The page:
Nick John (Nicola Gaetano) CASSANO

Poppy

CASSANO, Nick John (Nicola Gaetano)

Service Number: 5716427
Enlisted: Not yet discovered
Last Rank: Private
Last Unit: 5th Battalion, The Royal Australian Regiment (5RAR)
Born: Bari, Italy, 7 August 1947
Home Town: Perth, Western Australia
Schooling: Not yet discovered
Occupation: National Serviceman, Panel Beater
Died: Killed in Action, South Vietnam, 7 December 1969, aged 22 years
Cemetery: Karrakatta Cemetery & Crematorium, Perth, W.A.
Wall 9 - Row C
Memorials: Australian War Memorial, Roll of Honour
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Vietnam War Service

20 Aug 1969: Involvement Australian Army, Private, SN 5716427, 1st Australian Reinforcement Unit, Vietnam
3 Sep 1969: Involvement Australian Army, Private, SN 5716427, 5th Battalion, The Royal Australian Regiment (5RAR)

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Biography

Birth: Aug. 7, 1947
Bari
Provincia di Bari
Puglia, Italy
Death: Dec. 7, 1969, Vietnam

5716427 Private Nicola John Cassano (Nick) was born in Italy in 1947 before migrating to Australia. He was conscripted into the Australian Army and posted to 1st Australian Reinforcement Unit, arriving in Vietnam on 20 August 1969. He joined 6 Platoon 5th Battalion Royal Australian Regiment as a reinforcement on 3 September 1969 but was then transferred to 5 Platoon where he excelled as a forward scout.
On 7th December 1969 during Operation Kings Cross in the thick jungle of the Hat Dich Secret Zone he was killed in action during a bunker battle. Pte Cassano had killed the enemy sentries to the bunker system as 5 Platoon assaulted and penetrated the enemy defences. A ferocious fire fight followed, causing the platoon to become pinned down in the middle of the bunker system until relieved by a force led by Company Commander Major Ray Harring with a troop of tanks that literally crushed the system. Unfortunately it was too late for Nick.

Information from Finda a Grave Memorial

NICOLA (Nick) Cassano was 22 when he died, shot through the head during the Vietnam War.
The private is one of 13 soldiers who will be commemorated on a plaque created by Quinns Rocks RSL for Vietnam Veterans Day next week.
The plaque, which will be donated to Clarkson Library, lists soldiers who died during that war and who have streets named after them around Clarkson.
Remembering how his younger brother served and died 45 years ago, Morley resident Con Cassano said his brother lived fearlessly.
'He was full of life, frightened of nothing and full of courage,' he said.
Their parents Frank and Rosa, who spoke no English at the time, moved to Perth from Italy with their four children when Nick was nine and Con was 16.
They also had two sisters, Teresa, who was four years older than Con, and Rita, who was two years younger.
After finishing school, Nick was working as a panel beater, living with his parents in East Perth and had a girlfriend when he was conscripted into the army.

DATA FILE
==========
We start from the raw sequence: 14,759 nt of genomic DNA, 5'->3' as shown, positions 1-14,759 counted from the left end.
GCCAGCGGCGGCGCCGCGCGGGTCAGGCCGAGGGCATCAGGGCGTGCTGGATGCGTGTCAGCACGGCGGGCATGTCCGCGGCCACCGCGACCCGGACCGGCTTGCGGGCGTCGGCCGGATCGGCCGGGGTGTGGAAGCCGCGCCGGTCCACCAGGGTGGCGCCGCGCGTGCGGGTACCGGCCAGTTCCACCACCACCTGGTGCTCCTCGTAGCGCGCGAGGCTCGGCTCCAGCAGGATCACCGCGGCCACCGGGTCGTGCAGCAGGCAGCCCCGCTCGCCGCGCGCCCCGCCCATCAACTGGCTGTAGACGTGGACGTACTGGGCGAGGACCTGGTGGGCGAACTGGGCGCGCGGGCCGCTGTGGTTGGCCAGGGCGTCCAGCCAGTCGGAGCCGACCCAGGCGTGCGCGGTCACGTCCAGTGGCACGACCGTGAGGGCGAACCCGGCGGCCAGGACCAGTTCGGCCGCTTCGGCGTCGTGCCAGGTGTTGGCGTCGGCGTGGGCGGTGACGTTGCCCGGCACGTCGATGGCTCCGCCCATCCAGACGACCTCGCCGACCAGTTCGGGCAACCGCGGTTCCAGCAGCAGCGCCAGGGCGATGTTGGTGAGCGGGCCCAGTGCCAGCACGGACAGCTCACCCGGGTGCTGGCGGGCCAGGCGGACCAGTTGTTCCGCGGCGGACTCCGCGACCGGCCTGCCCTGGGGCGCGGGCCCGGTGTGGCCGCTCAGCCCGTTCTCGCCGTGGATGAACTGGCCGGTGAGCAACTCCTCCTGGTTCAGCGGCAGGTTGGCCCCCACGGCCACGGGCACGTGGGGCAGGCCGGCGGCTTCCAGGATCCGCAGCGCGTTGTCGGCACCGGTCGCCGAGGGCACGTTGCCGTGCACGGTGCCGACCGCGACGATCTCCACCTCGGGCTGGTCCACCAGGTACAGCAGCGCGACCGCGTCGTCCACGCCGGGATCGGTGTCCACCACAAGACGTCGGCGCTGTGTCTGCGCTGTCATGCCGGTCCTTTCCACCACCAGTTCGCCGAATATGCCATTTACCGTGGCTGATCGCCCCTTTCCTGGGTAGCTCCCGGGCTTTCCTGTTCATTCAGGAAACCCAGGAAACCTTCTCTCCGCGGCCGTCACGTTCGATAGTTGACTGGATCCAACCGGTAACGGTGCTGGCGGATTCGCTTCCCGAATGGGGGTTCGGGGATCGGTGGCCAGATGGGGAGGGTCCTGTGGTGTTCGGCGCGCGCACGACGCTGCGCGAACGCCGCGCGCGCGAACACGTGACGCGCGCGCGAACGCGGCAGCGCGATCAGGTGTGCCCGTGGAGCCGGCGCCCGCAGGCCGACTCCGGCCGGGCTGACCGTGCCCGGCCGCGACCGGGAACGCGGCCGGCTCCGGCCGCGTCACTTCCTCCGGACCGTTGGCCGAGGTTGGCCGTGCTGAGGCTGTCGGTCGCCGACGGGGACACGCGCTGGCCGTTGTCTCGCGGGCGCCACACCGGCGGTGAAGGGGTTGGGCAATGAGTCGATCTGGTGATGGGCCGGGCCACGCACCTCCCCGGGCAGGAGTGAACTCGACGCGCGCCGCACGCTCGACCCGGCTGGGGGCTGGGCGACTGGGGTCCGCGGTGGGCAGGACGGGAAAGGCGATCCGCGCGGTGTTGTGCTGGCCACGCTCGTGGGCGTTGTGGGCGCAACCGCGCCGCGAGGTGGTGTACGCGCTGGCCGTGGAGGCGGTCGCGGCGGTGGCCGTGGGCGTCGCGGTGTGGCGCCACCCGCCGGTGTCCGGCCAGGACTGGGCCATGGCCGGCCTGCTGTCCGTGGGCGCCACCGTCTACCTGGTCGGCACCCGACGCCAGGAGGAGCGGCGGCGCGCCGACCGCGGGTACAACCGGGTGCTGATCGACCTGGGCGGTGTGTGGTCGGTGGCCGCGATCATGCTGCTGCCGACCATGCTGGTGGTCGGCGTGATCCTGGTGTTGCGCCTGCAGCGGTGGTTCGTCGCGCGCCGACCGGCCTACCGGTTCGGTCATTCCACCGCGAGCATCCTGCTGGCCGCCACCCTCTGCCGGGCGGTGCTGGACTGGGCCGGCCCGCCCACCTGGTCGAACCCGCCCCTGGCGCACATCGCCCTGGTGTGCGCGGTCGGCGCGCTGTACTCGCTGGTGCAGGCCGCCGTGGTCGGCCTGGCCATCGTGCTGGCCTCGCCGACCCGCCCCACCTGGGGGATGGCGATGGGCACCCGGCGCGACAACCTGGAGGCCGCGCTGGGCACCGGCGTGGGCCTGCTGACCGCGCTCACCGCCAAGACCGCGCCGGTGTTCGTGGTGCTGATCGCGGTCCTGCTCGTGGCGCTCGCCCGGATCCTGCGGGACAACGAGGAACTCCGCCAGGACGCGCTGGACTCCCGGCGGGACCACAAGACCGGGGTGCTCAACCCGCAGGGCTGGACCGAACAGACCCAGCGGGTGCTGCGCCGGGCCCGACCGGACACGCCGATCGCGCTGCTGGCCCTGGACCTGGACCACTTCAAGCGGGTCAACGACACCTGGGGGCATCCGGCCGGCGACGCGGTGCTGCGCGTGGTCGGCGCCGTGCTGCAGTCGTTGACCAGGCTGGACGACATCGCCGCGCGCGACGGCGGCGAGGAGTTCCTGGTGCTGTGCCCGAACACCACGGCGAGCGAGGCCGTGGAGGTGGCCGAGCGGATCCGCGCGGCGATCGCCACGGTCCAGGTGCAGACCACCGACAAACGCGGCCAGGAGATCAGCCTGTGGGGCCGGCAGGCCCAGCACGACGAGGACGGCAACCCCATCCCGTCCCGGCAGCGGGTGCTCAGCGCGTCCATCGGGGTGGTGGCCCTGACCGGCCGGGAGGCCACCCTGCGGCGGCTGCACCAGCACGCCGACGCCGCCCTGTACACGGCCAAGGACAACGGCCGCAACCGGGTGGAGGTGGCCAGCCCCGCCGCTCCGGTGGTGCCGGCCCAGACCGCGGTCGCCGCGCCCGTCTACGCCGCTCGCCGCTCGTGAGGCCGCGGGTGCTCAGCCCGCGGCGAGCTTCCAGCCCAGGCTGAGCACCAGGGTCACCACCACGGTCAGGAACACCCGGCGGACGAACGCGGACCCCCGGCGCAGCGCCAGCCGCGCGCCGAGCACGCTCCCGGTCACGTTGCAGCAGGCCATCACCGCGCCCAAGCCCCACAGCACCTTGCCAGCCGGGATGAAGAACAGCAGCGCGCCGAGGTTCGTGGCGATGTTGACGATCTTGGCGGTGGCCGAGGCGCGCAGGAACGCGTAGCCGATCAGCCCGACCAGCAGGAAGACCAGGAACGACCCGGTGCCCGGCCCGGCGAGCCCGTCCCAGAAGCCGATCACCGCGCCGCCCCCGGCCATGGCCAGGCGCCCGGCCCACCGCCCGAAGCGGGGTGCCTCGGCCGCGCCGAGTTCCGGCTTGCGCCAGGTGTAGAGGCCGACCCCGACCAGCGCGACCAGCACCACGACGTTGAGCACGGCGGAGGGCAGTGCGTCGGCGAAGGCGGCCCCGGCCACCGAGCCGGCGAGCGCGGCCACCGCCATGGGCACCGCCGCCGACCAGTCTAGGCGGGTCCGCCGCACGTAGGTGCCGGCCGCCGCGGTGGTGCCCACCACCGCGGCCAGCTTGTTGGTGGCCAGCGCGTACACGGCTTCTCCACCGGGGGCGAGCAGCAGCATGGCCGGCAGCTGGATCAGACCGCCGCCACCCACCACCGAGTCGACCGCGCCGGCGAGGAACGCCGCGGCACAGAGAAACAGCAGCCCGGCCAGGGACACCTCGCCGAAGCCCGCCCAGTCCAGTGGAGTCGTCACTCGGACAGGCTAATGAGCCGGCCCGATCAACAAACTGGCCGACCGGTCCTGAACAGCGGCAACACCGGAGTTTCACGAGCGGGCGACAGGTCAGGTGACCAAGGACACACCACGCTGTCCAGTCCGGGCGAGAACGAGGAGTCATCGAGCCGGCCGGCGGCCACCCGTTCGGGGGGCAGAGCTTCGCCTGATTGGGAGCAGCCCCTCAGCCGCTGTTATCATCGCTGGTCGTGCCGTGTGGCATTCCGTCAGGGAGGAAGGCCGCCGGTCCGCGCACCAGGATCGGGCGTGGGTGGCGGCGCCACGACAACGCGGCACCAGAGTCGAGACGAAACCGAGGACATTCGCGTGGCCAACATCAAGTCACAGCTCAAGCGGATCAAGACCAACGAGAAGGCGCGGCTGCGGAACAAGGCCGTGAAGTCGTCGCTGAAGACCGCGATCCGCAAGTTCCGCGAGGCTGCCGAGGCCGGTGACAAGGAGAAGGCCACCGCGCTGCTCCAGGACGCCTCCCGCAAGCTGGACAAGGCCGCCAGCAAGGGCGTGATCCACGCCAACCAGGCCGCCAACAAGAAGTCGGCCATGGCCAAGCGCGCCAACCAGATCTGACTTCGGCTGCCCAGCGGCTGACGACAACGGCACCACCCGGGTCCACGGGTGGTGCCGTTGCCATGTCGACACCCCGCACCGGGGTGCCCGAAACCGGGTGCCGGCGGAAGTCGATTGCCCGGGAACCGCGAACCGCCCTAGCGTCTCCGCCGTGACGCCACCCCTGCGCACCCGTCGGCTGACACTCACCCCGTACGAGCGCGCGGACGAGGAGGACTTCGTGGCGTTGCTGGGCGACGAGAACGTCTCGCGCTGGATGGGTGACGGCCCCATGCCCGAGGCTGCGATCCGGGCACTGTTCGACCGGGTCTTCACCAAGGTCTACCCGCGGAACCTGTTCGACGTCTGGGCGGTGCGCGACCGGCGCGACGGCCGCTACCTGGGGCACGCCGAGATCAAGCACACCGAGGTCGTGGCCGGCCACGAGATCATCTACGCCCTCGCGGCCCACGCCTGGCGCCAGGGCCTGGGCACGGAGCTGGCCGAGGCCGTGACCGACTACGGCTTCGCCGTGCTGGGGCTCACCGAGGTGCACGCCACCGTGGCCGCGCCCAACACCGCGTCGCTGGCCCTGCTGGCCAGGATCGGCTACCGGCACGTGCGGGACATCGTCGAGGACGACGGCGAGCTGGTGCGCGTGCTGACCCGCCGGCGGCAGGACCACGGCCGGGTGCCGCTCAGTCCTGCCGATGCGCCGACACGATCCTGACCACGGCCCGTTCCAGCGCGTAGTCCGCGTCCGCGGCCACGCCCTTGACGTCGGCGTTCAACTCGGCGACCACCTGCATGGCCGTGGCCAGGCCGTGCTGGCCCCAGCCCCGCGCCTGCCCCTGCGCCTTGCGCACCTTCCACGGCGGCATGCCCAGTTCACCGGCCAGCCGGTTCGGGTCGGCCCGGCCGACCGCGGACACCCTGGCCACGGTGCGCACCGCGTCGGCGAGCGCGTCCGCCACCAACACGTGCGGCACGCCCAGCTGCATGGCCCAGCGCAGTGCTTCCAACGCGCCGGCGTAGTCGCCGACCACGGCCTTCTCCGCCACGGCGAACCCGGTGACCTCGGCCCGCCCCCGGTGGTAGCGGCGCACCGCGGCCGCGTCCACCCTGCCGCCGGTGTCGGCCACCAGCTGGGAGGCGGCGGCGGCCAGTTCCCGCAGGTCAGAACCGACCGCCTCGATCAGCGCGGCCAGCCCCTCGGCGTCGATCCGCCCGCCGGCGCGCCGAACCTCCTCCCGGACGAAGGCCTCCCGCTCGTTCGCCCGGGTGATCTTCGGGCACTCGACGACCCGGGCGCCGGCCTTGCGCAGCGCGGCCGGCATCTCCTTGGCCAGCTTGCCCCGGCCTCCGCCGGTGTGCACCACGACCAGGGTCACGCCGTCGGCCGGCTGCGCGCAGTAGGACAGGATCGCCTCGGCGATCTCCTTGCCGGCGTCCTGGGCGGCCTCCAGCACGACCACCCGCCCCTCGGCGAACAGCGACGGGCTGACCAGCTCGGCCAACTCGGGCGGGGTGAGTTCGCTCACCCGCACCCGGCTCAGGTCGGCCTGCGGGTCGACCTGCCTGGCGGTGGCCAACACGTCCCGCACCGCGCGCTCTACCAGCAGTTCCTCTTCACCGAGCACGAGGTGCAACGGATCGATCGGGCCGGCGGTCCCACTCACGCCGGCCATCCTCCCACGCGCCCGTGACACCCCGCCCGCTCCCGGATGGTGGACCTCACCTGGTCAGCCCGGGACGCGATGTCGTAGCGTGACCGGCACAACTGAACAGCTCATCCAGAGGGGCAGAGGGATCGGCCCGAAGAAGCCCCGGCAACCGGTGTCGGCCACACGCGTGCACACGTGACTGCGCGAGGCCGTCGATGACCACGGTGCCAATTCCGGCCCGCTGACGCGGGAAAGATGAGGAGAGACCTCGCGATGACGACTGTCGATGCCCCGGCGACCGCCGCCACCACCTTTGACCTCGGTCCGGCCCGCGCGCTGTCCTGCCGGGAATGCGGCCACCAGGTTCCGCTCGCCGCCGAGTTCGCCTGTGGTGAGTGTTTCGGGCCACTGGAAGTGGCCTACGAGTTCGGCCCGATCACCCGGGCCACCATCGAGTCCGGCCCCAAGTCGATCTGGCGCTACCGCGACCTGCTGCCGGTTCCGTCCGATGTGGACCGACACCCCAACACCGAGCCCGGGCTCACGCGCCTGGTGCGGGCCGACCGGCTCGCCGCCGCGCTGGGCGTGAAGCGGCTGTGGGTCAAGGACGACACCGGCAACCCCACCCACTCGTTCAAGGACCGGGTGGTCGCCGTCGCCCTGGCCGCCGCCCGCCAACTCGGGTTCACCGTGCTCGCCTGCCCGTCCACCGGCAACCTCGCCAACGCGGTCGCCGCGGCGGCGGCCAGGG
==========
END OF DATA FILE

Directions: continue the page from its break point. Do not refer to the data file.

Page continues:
He was drafted in January 1969, and became a private with the Fifth Battalion of the Royal Australian Regiment.
Mr Cassano said they learnt Nick had been sent to Vietnam when a letter, dated August 21, 1969, arrived a few days after he finished his first week-long R and R break in Perth.
'Well I am finally in Vietnam " talk about a wish coming true,' the letter said.
'No it's not all that bad here at least I've got a good chance to get a decent suntan while I'm here.'
Mr Cassano said the family, including Nick, had believed he was returning to the Puckapunyal Military Camp in Victoria.
'We were quite close, the whole family was very close,' he said.
'I was working in a hotel at the time and I sent him a carton of beer and it was very well received by all the boys.'
Nick initially carried the radio for his platoon, then became a scout and it was in that role that he died on December 7, 1969.
'The story I got from his superior, they were on platoon in the jungle,' Mr Cassano said.
'He was 200m in front of everybody. He saw the enemy; he lay down; he started to shoot.
'He was behind a little bush " no cover whatsoever.'
Mr Cassano said it took 10 minutes for the rest of the platoon to surround the area, then Nick was called back.
'He yelled out 'why don't you stop you bastards? Don't you know it's lunch?',' he said.
'When he went behind the log, he copped it in his head.
'He didn't die straight away " he was alive for about 10 minutes.'
Back in Perth, Mr Cassano was on his boat, with a friend driving it, and the motor cut out abruptly.
'I had this sensation something was wrong that day,' he said.
'Right on 12 o'clock, there was a huge bang on the motor and it seized there and then.'
When he got home, Mr Cassano found a note on his front door asking him to go to his parents' house in East Perth.
There he found an army captain trying to explain to his parents that their youngest son had died and would be buried in Butterworth in Malaysia.
'I was 29 years old and I said to the captain, 'no you won't, you will bring him home here, bury him here',' Mr Cassano said.
The grandfather said that was the first time a soldier was brought back, but it still took 31 days and two autopsies before the family could bury Nick.
'We had no problem with him being in the army,' he said.
'When he was called up in the army, dad said 'that's fine, it will make a man out of him'.
'Myself and my brother did not believe in wars (but) he had no choice " they called him up and he had to go.'
Mr Cassano said there were now several tributes to Nick and his peers, including a war memorial in Canberra, plaques from the Vietnamese Community of WA and the street names in the City of Wanneroo.

Information from Lucy Jarvis, North Coast Times | August 12, 2014, 12:00 AM | NORTH COAST TIMES

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